This blog is now sugar FREE, fat FREE, gluten FREE, all ORGANIC and all NATURAL!!

Tuesday, January 10, 2012



When you hear stories of spousal abuse, people often think, why would you stay so long with such a person?  As a man I think I used to have these thoughts more than I suspect would most women, until I realized I was myself a victim of spousal abuse.  I won’t say which of my ex-wives was the abuser; if you know one of my exes, and this accusation surprises you, then know it is the other ex-wife.  

My wife did not physically abuse me, although if she was capable she would have.  There were many occasions where I fended off her feeble attempts to punch or kick me.  Her abuse was mental.  The difficult thing about abuse is often, and this was the case for me, the abuser is sweet, loving, charming and just fun to be with 85% of the time.  The other 15% she is an “Exorcist” like demon with a violent temper and vile nature so unlike the person you love, that it shocks you every time it appears.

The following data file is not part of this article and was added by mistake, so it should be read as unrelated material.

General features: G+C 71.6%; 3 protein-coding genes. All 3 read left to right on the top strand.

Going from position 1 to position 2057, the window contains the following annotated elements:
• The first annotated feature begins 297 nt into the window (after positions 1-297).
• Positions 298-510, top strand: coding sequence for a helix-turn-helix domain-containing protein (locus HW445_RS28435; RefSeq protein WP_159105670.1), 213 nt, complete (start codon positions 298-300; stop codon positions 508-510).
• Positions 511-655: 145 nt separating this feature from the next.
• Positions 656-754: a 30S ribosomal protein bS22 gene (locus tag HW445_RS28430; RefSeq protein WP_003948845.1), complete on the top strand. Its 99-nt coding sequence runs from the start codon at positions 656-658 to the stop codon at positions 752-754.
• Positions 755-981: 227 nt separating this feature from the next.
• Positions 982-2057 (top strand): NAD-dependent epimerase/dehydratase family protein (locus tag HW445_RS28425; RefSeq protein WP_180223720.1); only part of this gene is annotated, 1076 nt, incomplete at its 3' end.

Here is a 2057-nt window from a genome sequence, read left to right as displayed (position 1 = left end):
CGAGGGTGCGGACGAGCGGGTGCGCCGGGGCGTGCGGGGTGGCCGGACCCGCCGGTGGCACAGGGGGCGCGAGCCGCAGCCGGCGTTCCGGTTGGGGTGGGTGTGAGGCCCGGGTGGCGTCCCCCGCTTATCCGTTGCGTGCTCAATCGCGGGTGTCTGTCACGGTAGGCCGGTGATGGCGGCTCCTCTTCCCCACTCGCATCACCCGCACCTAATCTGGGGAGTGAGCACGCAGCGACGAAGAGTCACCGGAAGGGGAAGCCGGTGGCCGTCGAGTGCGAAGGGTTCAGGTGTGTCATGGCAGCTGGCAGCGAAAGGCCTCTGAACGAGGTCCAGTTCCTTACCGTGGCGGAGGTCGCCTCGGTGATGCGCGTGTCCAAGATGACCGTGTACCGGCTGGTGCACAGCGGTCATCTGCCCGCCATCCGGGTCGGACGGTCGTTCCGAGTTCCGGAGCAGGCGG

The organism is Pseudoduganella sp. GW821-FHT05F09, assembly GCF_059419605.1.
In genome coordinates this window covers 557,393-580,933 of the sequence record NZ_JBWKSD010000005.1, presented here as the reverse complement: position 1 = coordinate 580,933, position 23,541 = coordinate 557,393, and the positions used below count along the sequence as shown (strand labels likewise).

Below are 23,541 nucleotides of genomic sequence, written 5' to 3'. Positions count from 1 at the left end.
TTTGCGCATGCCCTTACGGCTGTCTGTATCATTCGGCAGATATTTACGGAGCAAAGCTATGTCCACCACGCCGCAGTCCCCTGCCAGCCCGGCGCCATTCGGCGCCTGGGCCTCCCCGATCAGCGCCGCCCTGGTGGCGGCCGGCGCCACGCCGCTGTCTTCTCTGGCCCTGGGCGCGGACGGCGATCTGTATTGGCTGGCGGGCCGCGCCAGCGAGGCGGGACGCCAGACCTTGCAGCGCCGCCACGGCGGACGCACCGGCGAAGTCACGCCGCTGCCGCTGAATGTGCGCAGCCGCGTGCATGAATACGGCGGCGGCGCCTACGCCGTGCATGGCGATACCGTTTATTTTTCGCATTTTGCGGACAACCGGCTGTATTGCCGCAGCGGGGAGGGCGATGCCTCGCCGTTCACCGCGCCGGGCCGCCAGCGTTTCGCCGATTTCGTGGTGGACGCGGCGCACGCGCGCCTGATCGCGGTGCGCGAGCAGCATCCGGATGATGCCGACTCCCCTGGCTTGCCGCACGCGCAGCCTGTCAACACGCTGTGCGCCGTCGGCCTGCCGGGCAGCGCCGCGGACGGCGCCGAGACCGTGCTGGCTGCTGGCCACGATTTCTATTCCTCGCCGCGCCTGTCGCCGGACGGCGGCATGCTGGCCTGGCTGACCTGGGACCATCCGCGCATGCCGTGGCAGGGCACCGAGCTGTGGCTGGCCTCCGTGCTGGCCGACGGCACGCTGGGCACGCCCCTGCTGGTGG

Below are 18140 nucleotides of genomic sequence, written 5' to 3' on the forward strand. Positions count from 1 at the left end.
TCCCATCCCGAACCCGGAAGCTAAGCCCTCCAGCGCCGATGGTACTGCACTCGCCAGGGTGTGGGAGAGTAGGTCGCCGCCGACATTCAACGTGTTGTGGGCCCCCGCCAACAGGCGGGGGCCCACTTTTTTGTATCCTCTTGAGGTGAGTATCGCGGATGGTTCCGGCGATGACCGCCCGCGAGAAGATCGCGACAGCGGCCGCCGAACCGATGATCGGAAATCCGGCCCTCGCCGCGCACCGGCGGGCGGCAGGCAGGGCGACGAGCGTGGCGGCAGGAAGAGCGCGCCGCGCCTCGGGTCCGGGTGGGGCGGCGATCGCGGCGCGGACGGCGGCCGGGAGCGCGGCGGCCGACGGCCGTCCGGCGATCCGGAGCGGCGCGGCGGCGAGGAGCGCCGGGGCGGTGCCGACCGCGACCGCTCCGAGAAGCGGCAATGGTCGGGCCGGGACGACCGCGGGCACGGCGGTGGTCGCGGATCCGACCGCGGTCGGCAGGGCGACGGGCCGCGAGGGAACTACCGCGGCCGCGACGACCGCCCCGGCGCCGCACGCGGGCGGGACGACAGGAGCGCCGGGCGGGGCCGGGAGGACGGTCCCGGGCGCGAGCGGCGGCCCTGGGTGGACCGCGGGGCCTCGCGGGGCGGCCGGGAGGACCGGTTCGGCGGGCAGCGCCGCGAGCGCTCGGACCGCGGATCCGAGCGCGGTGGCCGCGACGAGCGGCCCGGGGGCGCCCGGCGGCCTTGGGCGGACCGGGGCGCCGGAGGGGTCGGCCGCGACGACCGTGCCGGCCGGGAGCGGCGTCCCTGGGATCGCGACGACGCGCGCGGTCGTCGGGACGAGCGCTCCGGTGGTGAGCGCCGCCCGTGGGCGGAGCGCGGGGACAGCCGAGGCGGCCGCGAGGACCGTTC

I never knew what would set off one of her tirades.  The cute little thing I did last week when I channel surfed right over her favorite movie made me a “fucking asshole piece of uncaring selfish shit” today.

No amount of my apologies would right a wrong, and later when she was “normal” again she would never address her insanity.  (She did once say to me, “It isn’t easy living in this head.”) 

After one of her explosions her mind would stay firmly locked onto my perceived miscue and was ready to bring it up again and again during future tirades. 

My favorite accusation was, “You don’t love me as much as I love you!” 

Always, there was the threat of divorce.

When I came home from work, I never knew who would greet me.  Most times it was Donna Reed (GIYP).  Sometimes it was SATAN.  Anything could set off a tirade at any time. 

Living in my house was like walking on egg shells.